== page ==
Why ESG must be more than just a marketing ploy
Marcela Pinilla, Manager, Financial Services and Impact Investing at BSR explains why it is so important for sustainability strategy teams to connect the dots for leadership and boards
Fund Operator POSTED ON 1/20/2021 8:08:30 PM
Fund Operator: How are shareholders influencing change in the ESG space and are corporations doing enough to successfully pivot to meet their expectations?
Marcela Pinilla: It has been a fascinating journey for companies and shareholders alike. Ten years ago, the abundance of data that is accessible now from research providers did not exist, nor did the massive flow of dollars going to passive investments, which has further galvanized ESG framework consensus and certainly gotten the attention of boards in the last five.
In the US, a record $14.4 billion flowed into ESG funds in the first and second quarters of 2020, more than the $9.1 billion that went into sustainable funds in 2019.
Looking into the future, Morningstar and State Street believe there will be a nearly eightfold increase in global ESG ETF and index mutual fund assets—from $170 billion as of May 31, 2020 to more than $1.3 trillion by 2030.
"Proxy season should be a very interesting one and no less active despite changes in the SEC rules and a second year of virtual meetings"
As a result, companies now experience the demand from institutional investors for more ESG data as well as active investors seeking leadership on sustainability on issues like racial justice, climate change, and lobbying and political spending.
Proxy season should be a very interesting one and no less active despite changes in the SEC rules and a second year of virtual meetings, and we will follow it closely to ensure we help companies respond and engage constructively with their investors.
Companies who were already working on building sustainability into their business with buy-in from upper management, internal communication and resources, have fared much better in responding to investor requests and dialogue.
The companies who have a more difficult time are the ones who are still catching up or those who are not approaching sustainability in an integrated way.
"Companies are seeking to understand what needs to change in their core business, who their stakeholders are and what they want, and how they are being evaluated by investors "
By this I mean that sustainability might still be a philanthropic effort or a unit outside of the oversight of executive leadership or the board. These companies have a much harder time responding to requests from the more sophisticated investors.
What we are seeing is that companies are seeking to understand what needs to change in their core business, who their stakeholders are and what they want, and how they are being evaluated by investors and ESG research providers.
Spending on ESG research is predicted to nearly double by the end of 2020 from 2018 spending, so we are helping companies to understand what it means to be rated by a research provider, how this information is used by investors, and how to approach improving performance and disclosure in a genuine, systematic, way.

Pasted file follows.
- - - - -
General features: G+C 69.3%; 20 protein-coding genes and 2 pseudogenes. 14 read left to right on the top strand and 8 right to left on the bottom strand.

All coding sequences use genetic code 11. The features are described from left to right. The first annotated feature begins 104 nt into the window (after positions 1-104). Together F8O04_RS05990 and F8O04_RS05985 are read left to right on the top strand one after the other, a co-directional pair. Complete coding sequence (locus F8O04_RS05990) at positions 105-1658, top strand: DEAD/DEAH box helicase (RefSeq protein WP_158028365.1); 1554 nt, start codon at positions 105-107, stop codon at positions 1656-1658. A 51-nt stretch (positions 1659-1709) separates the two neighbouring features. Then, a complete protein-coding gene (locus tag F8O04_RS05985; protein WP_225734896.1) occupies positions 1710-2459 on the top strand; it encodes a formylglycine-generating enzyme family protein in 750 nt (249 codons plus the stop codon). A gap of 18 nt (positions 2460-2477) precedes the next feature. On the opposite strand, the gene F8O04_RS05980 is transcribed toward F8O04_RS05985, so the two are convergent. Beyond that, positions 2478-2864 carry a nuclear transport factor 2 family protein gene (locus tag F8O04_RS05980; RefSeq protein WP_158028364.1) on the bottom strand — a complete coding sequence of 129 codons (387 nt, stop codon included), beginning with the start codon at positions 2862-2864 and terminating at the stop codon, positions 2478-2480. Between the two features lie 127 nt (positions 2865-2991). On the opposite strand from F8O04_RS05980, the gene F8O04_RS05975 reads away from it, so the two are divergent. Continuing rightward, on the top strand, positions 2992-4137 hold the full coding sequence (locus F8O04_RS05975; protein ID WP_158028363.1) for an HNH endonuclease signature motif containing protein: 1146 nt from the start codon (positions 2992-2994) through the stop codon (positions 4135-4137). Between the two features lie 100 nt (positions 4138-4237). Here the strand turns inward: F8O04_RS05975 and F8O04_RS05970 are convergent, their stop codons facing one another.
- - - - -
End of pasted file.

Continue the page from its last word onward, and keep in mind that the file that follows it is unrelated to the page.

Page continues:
This last trend on ESG research spending really gets to why I believe that to stay ahead of the game, companies should develop their own ESG strategies through an internal process rather than in response to a specific investor request.
Fund Operator: Where can the corporate world stand to improve in ESG integration as it faces increasing societal and environmental challenges?
Marcela: It is crucial for a company to ask itself why sustainability is important to their business. And the answer should not only be: “marketing”.
Companies that want to understand the what and the how need to conduct a materiality assessment to get a signal from the noise on the issues that need to get resources allocated to them.
"Companies who have developed teams and effective internal communications are the ones who will be able to execute on a credible sustainability strategy. "
Today companies want to know how ESG issues affect them and in turn how their products and services affect society and the environment at all stages of the lifecycle.
Companies who have developed teams and effective internal communications are the ones who will be able to execute on a credible sustainability strategy.
They will also be more likely to develop a coherent and comprehensive approach that is much more resilient than a siloed department.
Disclosure is the culmination of all this ongoing work.
Fund Operator: How do corporations overcome the barriers associated with the costs of ESG compliance?
Marcela: I will turn that around by stating that companies should ask themselves what it would cost to not pay attention to ESG issues.
There are a spectrum of risks and opportunities that they should be considering, including license to operate, operational, regulatory, reputational, and value-creation in an ongoing basis.
This is why it is so important for ESG or sustainability strategy teams to connect the dots for leadership and boards. Risk management helps businesses avoid costly mishaps.
For example, companies have for years talked about diversity commitments and taken action, but perhaps not quickly, or thoughtfully, enough. Our current pandemic environment has amplified the shortcomings of our collective approaches, no matter how well-intentioned.
"Companies should ask themselves what it would cost to not pay attention to ESG issues."
Among the many consequences, we have seen litigation by investors against companies who have failed to implement and deliver on their diversity commitments.
As a result, they have had to spend way more dealing with the aftermath, versus the costs associated with being a forward-thinking company.
On the whole, which one does a long-term investor want to select, the reactive company or the proactive, strategic thinker?
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